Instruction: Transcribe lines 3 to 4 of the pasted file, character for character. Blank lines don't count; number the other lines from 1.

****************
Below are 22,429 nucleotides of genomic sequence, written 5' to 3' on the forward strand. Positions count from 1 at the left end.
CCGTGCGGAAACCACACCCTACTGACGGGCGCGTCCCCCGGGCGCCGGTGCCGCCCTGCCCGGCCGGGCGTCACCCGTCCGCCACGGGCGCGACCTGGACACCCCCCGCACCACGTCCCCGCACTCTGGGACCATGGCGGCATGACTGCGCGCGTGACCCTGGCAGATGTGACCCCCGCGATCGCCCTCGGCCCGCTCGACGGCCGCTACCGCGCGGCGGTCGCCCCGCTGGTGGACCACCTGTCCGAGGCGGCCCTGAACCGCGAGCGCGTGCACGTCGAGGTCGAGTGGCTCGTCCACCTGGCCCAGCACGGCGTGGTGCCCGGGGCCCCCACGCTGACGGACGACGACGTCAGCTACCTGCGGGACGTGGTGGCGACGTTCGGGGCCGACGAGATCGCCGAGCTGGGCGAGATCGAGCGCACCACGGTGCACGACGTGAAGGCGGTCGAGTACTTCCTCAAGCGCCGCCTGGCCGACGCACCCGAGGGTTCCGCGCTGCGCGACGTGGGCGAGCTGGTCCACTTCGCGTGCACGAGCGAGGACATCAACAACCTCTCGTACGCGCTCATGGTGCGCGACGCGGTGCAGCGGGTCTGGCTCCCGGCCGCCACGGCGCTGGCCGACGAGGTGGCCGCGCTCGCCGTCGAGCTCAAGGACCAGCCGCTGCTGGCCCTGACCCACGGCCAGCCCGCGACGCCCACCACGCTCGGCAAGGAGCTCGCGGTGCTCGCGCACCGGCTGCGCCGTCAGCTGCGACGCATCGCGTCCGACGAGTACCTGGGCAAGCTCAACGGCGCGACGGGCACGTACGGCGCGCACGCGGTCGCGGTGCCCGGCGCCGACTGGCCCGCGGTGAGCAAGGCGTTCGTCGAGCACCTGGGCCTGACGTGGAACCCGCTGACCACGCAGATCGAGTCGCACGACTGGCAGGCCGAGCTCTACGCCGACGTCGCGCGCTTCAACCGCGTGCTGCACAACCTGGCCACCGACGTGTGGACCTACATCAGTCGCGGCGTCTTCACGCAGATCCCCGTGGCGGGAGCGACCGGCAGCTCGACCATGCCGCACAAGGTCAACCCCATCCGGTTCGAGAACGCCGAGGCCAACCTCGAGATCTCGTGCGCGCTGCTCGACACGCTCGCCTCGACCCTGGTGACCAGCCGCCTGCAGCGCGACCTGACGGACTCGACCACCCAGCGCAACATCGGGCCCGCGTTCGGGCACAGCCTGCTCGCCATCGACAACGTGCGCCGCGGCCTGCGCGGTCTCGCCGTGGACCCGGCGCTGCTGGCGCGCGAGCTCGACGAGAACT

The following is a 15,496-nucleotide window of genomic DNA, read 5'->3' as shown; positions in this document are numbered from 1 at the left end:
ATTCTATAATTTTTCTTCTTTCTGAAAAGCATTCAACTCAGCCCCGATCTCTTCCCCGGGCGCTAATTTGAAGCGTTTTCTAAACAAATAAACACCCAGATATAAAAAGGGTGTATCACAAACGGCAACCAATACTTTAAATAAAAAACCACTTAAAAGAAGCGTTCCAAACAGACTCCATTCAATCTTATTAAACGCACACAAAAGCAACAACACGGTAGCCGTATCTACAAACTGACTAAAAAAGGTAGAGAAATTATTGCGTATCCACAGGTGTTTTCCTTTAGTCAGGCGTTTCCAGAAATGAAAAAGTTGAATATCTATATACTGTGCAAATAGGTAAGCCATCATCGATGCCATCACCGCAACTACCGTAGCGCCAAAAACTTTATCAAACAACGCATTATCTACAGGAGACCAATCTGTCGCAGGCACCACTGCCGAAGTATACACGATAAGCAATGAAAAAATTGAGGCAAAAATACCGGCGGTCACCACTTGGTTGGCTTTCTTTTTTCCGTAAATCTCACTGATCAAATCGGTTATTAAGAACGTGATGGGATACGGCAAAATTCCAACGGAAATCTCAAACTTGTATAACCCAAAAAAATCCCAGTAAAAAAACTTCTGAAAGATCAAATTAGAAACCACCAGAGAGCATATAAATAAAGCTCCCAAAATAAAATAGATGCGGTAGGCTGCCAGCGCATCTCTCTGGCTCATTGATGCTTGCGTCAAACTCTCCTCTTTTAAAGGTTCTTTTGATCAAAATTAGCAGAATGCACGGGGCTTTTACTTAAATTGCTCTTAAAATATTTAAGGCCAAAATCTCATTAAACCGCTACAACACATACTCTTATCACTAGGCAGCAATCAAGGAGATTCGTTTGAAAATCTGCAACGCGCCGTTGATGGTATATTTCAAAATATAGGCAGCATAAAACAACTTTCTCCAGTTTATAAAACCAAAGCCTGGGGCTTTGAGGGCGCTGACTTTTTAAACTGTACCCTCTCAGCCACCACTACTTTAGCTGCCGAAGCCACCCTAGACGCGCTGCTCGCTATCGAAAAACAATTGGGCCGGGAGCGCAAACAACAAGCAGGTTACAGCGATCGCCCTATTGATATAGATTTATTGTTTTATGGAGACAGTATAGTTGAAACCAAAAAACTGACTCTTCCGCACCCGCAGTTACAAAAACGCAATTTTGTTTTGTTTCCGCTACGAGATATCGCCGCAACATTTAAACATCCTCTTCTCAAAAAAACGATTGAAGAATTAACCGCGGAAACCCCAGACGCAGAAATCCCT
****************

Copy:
The following is a 15,496-nucleotide window of genomic DNA, read 5'->3' as shown; positions in this document are numbered from 1 at the left end:
ATTCTATAATTTTTCTTCTTTCTGAAAAGCATTCAACTCAGCCCCGATCTCTTCCCCGGGCGCTAATTTGAAGCGTTTTCTAAACAAATAAACACCCAGATATAAAAAGGGTGTATCACAAACGGCAACCAATACTTTAAATAAAAAACCACTTAAAAGAAGCGTTCCAAACAGACTCCATTCAATCTTATTAAACGCACACAAAAGCAACAACACGGTAGCCGTATCTACAAACTGACTAAAAAAGGTAGAGAAATTATTGCGTATCCACAGGTGTTTTCCTTTAGTCAGGCGTTTCCAGAAATGAAAAAGTTGAATATCTATATACTGTGCAAATAGGTAAGCCATCATCGATGCCATCACCGCAACTACCGTAGCGCCAAAAACTTTATCAAACAACGCATTATCTACAGGAGACCAATCTGTCGCAGGCACCACTGCCGAAGTATACACGATAAGCAATGAAAAAATTGAGGCAAAAATACCGGCGGTCACCACTTGGTTGGCTTTCTTTTTTCCGTAAATCTCACTGATCAAATCGGTTATTAAGAACGTGATGGGATACGGCAAAATTCCAACGGAAATCTCAAACTTGTATAACCCAAAAAAATCCCAGTAAAAAAACTTCTGAAAGATCAAATTAGAAACCACCAGAGAGCATATAAATAAAGCTCCCAAAATAAAATAGATGCGGTAGGCTGCCAGCGCATCTCTCTGGCTCATTGATGCTTGCGTCAAACTCTCCTCTTTTAAAGGTTCTTTTGATCAAAATTAGCAGAATGCACGGGGCTTTTACTTAAATTGCTCTTAAAATATTTAAGGCCAAAATCTCATTAAACCGCTACAACACATACTCTTATCACTAGGCAGCAATCAAGGAGATTCGTTTGAAAATCTGCAACGCGCCGTTGATGGTATATTTCAAAATATAGGCAGCATAAAACAACTTTCTCCAGTTTATAAAACCAAAGCCTGGGGCTTTGAGGGCGCTGACTTTTTAAACTGTACCCTCTCAGCCACCACTACTTTAGCTGCCGAAGCCACCCTAGACGCGCTGCTCGCTATCGAAAAACAATTGGGCCGGGAGCGCAAACAACAAGCAGGTTACAGCGATCGCCCTATTGATATAGATTTATTGTTTTATGGAGACAGTATAGTTGAAACCAAAAAACTGACTCTTCCGCACCCGCAGTTACAAAAACGCAATTTTGTTTTGTTTCCGCTACGAGATATCGCCGCAACATTTAAACATCCTCTTCTCAAAAAAACGATTGAAGAATTAACCGCGGAAACCCCAGACGCAGAAATCCCT